Hundreds of student-athletes who compete for members of the Wisconsin Intercollegiate Athletic Conference are waiting on pins and needles to see what decision the league makes regarding 2020 fall sports.

Two of those athletes are Oregon High School graduates who hope to square off on the gridiron against each other.

Hunter Schultz, a 2017 OHS grad, is a rising senior and right guard at the University of Wisconsin-Oshkosh. The 6-foot, 285-pound Brooklyn native played in one game as a sophomore, but started all 11 games last season. He helped UWO average 350 yards of offense last season – 183.4 rushing and 165.7 passing.

The Titans shared the WIAC title with UW-Whitewater last fall, as both teams went 6-1 in conference play. UWO finished the season 8-3, falling 38-37 in overtime to Central College in the first round of the Division III playoffs.

Typically, the Titans train four times per week in the spring – three days of lifting and one of conditioning drills. All organized spring training and the team’s spring game were canceled due to the COVID-19 pandemic.

“A lot of the guys live in Oshkosh year-round, but we haven’t had the opportunity to work out as a full team,” Schultz said. “We’ve been doing as much as we can this summer, like going to the field to train or going to a gym that just opened back up here.

“We even set up a small gym in my apartment. It’s been about doing the most with whatever equipment we can get our hands on.”

On July 14, five University of Wisconsin institutions canceled intercollegiate sports on satellite campuses for 2020-21 – UW-Green Bay’s campuses in Manitowoc, Marinette and Sheboygan and UW-Oshkosh campuses in Fond du Lac and the Fox Cities. Golf, soccer, basketball and volleyball were the sports affected. Seventy UWO students at the Fond du Lac and Fox Cities campuses participated in sports last school year.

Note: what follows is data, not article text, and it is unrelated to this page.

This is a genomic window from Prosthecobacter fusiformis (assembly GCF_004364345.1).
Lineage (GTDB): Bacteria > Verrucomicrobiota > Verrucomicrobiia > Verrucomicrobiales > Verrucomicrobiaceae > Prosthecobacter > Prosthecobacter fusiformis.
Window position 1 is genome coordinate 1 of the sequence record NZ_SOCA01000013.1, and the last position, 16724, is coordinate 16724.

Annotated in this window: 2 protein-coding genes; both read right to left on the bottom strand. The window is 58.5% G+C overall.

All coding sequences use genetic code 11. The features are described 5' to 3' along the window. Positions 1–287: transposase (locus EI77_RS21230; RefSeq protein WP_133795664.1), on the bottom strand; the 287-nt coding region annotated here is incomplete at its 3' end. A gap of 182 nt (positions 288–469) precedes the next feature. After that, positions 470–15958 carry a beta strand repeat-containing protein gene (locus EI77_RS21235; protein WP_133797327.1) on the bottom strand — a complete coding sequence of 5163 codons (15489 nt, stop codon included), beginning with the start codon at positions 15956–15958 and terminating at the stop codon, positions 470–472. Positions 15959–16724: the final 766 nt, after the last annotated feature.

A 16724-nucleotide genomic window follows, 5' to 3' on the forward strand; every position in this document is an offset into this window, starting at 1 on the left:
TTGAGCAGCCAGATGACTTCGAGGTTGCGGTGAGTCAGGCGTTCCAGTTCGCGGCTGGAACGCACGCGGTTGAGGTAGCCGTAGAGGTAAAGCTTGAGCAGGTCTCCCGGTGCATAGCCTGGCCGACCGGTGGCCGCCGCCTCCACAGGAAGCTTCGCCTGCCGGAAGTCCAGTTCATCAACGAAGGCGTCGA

The Titans’ 2020 football schedule has already been impacted prior to the WIAC’s decision.

The season opener at Indiana Wesleyan University originally scheduled for Sept. 5 was scrapped because the NAIA will not allow its member football schools to begin competition until Sept. 12. UWO’s nonconference home game against Salisbury University –originally scheduled for Sept. 12 – has also been canceled.

The Titans now have seven scheduled games against its conference foes, with the season opener set for Oct. 3 at home against UW-Platteville. Schultz said the team will start a limited but organized training camp Aug. 10.

While Schultz’s career in the WIAC is nearing its end, Brady Gagner’s is just starting at UW-La Crosse. The 2020 OHS grad had his senior baseball season at Oregon wiped out by the pandemic, as well as a football camp at UWL in June.

“Our coaches have been good about getting us workouts and keeping us updated,” Gagner said. “But it’s been difficult at times when I want to lift. I don’t have all the necessary equipment at home and I don’t really want to go to a gym.”

Gagner verbally committed to the Eagles in early January after being named honorable mention all-Badger South Conference as a defensive end. The 6-foot-4, 215-pounder also played left tackle and served as the Panthers’ punter last fall.

Gagner plans to begin his La Crosse career as a stand-up linebacker. He recorded 54 tackles (13 solos), team highs with four sacks and three forced fumbles and tied for the team lead with one fumble recovery in his final season at Oregon.

UWL went 7-3 last season, finishing third in the WIAC with a 5-2 mark. The Eagles are currently scheduled to play an eight-game season that begins on the road Sept. 12 against the University of Dubuque, which will have two of Gagner’s former classmates – Jack Daguanno and Adam Yates.

La Crosse’s season opener against Concordia College (Minn.), which was originally scheduled for Sept. 5, was canceled when the Minnesota Intercollegiate Athletic Conference canceled all nonconference games. The Eagles’ nonconference home game against Dakota State, which was originally scheduled for Sept. 19, has also been scrapped.

Gagner said he will move into his dorm room on Aug. 12. His first college camp begins the following day.

“We have an idea of what things are supposed to be like, but it could all change,” Gagner said. “It’s been hard mentally to think about all the cancellations. We’re already such a digital society, but it’s hard missing out on social interaction.”